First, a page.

The U.S. economy is likely to continue to grow in 2010 — even though constrained bank lending and a weak job market could prevent the expansion from “being as robust as we would hope,” Federal Reserve Chairman Ben Bernanke said.
“I expect moderate economic growth to continue next year,” Mr. Bernanke said today in a prepared text of a speech to the Economic Club of New York.
Among the positive signs the Fed chief cited is that manufacturing activity has been expanding and should be helped by the continuing strength of the recovery in emerging market economies, particularly in Asia.
“As the recovery takes hold, enhanced business confidence, together with the low cost of capital for firms with access to public capital markets, should lead to a pickup in business spending on equipment and software, which has already shown signs of stabilizing,” Mr. Bernanke said in the text of the speech.
Nonetheless, Mr. Bernanke said the reluctance of banks to lend will limit the ability of some businesses to expand.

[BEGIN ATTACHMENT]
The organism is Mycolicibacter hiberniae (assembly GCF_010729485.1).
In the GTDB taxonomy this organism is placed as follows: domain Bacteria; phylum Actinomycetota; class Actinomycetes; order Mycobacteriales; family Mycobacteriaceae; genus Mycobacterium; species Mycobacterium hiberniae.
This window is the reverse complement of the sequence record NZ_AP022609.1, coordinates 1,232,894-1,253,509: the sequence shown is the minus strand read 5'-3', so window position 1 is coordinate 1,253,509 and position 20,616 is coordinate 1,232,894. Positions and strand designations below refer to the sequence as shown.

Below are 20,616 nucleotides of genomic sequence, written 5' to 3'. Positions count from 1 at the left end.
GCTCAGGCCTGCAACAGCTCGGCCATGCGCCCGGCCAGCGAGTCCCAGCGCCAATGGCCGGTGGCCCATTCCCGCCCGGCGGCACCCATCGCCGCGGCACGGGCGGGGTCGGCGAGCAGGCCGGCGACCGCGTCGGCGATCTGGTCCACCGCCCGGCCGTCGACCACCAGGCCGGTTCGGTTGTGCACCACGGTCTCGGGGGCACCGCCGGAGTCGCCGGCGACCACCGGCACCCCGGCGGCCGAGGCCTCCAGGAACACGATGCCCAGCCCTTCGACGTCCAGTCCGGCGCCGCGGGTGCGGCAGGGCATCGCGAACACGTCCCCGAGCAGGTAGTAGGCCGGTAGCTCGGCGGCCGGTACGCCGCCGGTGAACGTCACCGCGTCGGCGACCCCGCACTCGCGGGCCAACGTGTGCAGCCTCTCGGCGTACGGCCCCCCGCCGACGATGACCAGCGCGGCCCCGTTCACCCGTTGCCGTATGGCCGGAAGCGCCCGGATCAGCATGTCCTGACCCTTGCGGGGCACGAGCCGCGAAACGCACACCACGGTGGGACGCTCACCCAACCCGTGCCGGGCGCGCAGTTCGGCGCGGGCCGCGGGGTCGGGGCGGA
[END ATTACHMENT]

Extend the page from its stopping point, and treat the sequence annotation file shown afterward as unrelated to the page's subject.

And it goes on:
“I expect this situation to normalize gradually, as improving economic conditions strengthen bank balance sheets and reduce uncertainty,” he said.
Mr. Bernanke also said jobs are likely to remain scarce for some time, keeping a damper on household spending.
“As the recovery becomes established, however, payrolls should begin to grow again, at a pace that increases over time,” Mr. Bernanke said. “Nevertheless, as net gains of roughly 100,000 jobs per month are needed just to absorb new entrants to the labor force, the unemployment rate likely will decline only slowly if economic growth remains moderate, as I expect.”